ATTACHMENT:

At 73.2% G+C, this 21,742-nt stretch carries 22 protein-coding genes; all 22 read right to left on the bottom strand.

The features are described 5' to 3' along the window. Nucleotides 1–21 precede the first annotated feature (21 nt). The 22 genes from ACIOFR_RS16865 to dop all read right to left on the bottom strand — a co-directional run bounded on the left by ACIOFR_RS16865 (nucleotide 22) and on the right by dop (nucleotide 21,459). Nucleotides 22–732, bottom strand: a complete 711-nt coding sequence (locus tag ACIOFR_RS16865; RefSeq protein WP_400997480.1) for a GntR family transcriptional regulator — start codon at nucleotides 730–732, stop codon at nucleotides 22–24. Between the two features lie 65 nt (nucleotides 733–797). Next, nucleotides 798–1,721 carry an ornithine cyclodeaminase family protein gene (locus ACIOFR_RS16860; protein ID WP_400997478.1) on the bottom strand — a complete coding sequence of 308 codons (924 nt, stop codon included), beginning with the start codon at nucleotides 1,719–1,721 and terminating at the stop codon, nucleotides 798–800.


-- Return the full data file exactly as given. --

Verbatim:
At 73.2% G+C, this 21,742-nt stretch carries 22 protein-coding genes; all 22 read right to left on the bottom strand.

The features are described 5' to 3' along the window. Nucleotides 1–21 precede the first annotated feature (21 nt). The 22 genes from ACIOFR_RS16865 to dop all read right to left on the bottom strand — a co-directional run bounded on the left by ACIOFR_RS16865 (nucleotide 22) and on the right by dop (nucleotide 21,459). Nucleotides 22–732, bottom strand: a complete 711-nt coding sequence (locus tag ACIOFR_RS16865; RefSeq protein WP_400997480.1) for a GntR family transcriptional regulator — start codon at nucleotides 730–732, stop codon at nucleotides 22–24. Between the two features lie 65 nt (nucleotides 733–797). Next, nucleotides 798–1,721 carry an ornithine cyclodeaminase family protein gene (locus ACIOFR_RS16860; protein ID WP_400997478.1) on the bottom strand — a complete coding sequence of 308 codons (924 nt, stop codon included), beginning with the start codon at nucleotides 1,719–1,721 and terminating at the stop codon, nucleotides 798–800.